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Review: Girl In A Coma & Morrissey Live At The Roundhouse

I happen to think that Morrissey is one of England's great, living geniuses - in the realm of provocative culture, and, more specifically, as a singer-songwriter. His earlier work with seminal band The Smiths created the most significant indie back catalogue of the British 80s, and his own songs, although somewhat patchy or worse (more on this in a minute) at times, have continued the brilliance - "Everyday Is Like Sunday", and "Irish Blood, English Heart", are already modern classics, for instance. Therefore, Eyewear was genuinely thrilled to attend the first night of his week long residency last night (in support of his Greatest Hits, out on February 11) at Camden's fabled Roundhouse (serving only vegetarian food for the week), in London - easily one of the most commodious and clean venues possible (and generously intimate). Crushed up near the front of the Main Space - but out of harm's way (much body surfing and thrashing occurred later on) - I was able to observe, and enjoy, the spectacle.

But before the main event, let me pause to mention the opening act, special guests in from Texas, the three-person Girl In A Coma. Performing from 8.05-8.35 pm, you'd think their role slightly thankless, but the feisty, indie threesome quickly captured the audience's affections, with sonically-dense, alternative guitar rock fusing elements from The Breeders, Sonic Youth, Nirvana, The Cranberries and even 50s rock. They were great - singing and playing with great intensity, and good humour. After the show, I met them, and they signed a copy of their CD, Both Before I'm Gone, for me, which I've been playing today. If anything, it shows them in a different, more stylishly nuanced light. Anyway, they're a cool new act to follow, and I'd recommend their work, highly. They're also incredibly fun, relaxed, and genuine.

Morrissey appeared onstage at around 9 pm - a 20-minute screening of iconic/campy film footage was projected onto a giant sheet beforehand, which covered the stage. Those familiar with the singer's peculiar obsessions would not be surprised to hear that the artists featured included James Dean (Girl In A Coma's album title is from a Dean saying) and The New York Dolls. He played for exactly 90 minutes, including the final, one-song encore, which ended with his shirt off ("The Last of the Famous International Playboys"), and had his fans in his hands. One of them made it onstage mid-way through the show, and held on to him for a minute, whispering in his ear, before leaping back to the throng - Morrissey seemed unconcerned. The set opened with Smiths classic "How Soon Is Now?", and featured just a few others from that older time, emphasising new songs, including "That's How People Grow Up" (he thanked Radio 2 for playing it). Complaining of a "frog in his throat", he was in good form, nonetheless, physically fit, and dramatically active. His backing band (dressed like Prisonbreakers) were short-haired and sinister, and their instruments featured a giant J. Arthur Rank-style gong. Lights were effective, and the backing touch was classic Smiths-era iconography - a triptych of a young Richard Burton, holding a pint glass.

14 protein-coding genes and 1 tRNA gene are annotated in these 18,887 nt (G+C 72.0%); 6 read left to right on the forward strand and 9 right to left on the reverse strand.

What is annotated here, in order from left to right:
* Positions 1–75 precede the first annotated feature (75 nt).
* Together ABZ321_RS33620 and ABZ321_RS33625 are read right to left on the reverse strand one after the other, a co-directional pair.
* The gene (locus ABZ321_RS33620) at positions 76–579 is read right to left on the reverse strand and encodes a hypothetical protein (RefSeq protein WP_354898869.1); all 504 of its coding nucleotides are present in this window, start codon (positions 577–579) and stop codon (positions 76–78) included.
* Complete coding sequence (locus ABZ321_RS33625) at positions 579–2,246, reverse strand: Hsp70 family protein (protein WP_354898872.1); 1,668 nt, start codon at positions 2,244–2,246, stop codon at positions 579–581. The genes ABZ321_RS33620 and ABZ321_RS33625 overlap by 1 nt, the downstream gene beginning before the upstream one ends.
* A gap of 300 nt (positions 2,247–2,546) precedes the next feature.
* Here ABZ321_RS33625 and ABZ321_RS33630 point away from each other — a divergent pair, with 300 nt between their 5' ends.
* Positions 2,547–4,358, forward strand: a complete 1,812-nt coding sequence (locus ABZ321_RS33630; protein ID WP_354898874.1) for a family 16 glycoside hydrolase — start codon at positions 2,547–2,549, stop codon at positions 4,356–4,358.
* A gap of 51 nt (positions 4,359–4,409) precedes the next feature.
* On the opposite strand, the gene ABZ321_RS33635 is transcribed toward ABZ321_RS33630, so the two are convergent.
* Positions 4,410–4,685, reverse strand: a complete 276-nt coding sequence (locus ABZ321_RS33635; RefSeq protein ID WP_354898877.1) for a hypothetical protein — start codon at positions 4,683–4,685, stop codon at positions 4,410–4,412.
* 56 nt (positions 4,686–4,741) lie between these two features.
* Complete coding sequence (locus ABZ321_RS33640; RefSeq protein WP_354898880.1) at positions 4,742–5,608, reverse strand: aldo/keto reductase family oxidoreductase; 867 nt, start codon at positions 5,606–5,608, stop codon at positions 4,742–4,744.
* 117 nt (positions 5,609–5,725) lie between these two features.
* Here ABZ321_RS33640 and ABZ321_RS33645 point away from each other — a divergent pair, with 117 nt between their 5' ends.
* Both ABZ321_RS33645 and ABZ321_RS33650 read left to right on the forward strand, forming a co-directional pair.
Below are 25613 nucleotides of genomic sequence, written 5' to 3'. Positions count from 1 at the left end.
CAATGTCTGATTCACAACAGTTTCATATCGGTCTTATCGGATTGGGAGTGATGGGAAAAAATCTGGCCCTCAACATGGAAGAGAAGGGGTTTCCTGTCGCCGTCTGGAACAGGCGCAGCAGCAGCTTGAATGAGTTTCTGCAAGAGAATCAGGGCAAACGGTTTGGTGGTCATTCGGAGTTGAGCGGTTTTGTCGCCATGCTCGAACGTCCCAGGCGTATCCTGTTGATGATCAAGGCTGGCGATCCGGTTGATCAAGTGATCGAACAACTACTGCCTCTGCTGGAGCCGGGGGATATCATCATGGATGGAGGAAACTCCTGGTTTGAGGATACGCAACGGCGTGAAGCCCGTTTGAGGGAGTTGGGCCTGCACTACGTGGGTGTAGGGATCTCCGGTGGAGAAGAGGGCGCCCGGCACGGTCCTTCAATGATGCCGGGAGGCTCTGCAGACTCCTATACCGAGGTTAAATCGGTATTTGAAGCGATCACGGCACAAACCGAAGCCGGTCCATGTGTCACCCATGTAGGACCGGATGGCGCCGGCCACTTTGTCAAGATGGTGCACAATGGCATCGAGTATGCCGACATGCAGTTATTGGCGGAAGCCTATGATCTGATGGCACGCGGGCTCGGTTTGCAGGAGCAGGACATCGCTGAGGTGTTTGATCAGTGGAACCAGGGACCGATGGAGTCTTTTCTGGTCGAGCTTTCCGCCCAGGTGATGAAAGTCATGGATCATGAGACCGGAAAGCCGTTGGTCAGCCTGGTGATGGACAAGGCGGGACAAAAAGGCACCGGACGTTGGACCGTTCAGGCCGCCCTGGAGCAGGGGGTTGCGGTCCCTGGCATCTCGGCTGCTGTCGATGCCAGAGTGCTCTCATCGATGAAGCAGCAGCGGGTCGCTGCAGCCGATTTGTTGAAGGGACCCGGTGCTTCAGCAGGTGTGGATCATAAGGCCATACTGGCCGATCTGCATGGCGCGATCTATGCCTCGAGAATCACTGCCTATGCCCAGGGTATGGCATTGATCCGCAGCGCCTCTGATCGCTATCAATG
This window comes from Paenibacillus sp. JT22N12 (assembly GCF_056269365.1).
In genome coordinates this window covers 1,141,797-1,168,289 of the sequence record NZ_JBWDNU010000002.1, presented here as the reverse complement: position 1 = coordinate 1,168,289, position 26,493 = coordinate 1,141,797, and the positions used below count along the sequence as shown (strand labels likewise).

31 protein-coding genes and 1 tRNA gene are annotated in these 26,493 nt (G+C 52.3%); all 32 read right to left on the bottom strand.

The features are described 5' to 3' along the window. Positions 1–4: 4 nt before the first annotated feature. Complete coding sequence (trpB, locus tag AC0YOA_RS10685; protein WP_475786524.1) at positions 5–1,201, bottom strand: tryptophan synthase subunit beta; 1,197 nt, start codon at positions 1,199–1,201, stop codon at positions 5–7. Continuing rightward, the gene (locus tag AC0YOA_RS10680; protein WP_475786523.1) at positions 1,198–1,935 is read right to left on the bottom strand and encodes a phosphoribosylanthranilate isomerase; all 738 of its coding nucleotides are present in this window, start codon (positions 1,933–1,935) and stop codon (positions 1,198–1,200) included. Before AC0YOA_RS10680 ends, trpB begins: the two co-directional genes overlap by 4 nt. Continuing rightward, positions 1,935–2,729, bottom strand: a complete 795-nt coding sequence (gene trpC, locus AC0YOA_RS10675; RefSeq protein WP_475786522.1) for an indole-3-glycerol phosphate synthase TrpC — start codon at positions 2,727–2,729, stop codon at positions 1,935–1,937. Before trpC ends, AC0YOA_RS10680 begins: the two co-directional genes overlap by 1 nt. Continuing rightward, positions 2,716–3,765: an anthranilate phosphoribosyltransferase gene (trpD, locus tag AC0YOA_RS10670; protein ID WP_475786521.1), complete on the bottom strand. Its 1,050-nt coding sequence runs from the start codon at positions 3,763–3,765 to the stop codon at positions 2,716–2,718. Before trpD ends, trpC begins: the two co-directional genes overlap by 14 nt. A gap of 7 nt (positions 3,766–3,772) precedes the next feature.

Now, one of the songs that Morrissey chose to perform was "National Front Disco" - easily his most risible, and controversial song. He's been in the news lately for espousing a nostalgic monocultural vision for England. In this, he is paradoxically conservative and radical - as if the wit of Wilde had entered the grumpy ideology of a Betjeman (which makes genetic sense, actually, and is perhaps the war at the core of his caustic, divided heart). That seemed maybe provocative, as did the fascist saluting at one point - which was clearly ironic. However, what most emerges, watching the man live, is how good an old-fashioned entertainer he is - a crooner in the sweating, crowd-pleasing Vegas mold (he obviously studied Elvis and Sinatra in terms of stage presence) - complicated by possessing an explicitly neo-Godot take on the world ("life is a pigsty").

Fabulous, polemical, mixed-up, funny - and designed to offend and charm in equal measure, the showman was disturbing, powerful, and quite impressive. It's a shame the artist's evident openness to divergent talents and styles, and his loathing of draconian leaders (Thatcher, Bush) hasn't yet translated into a more welcoming, multicultural stance, overall. One lives in hope.

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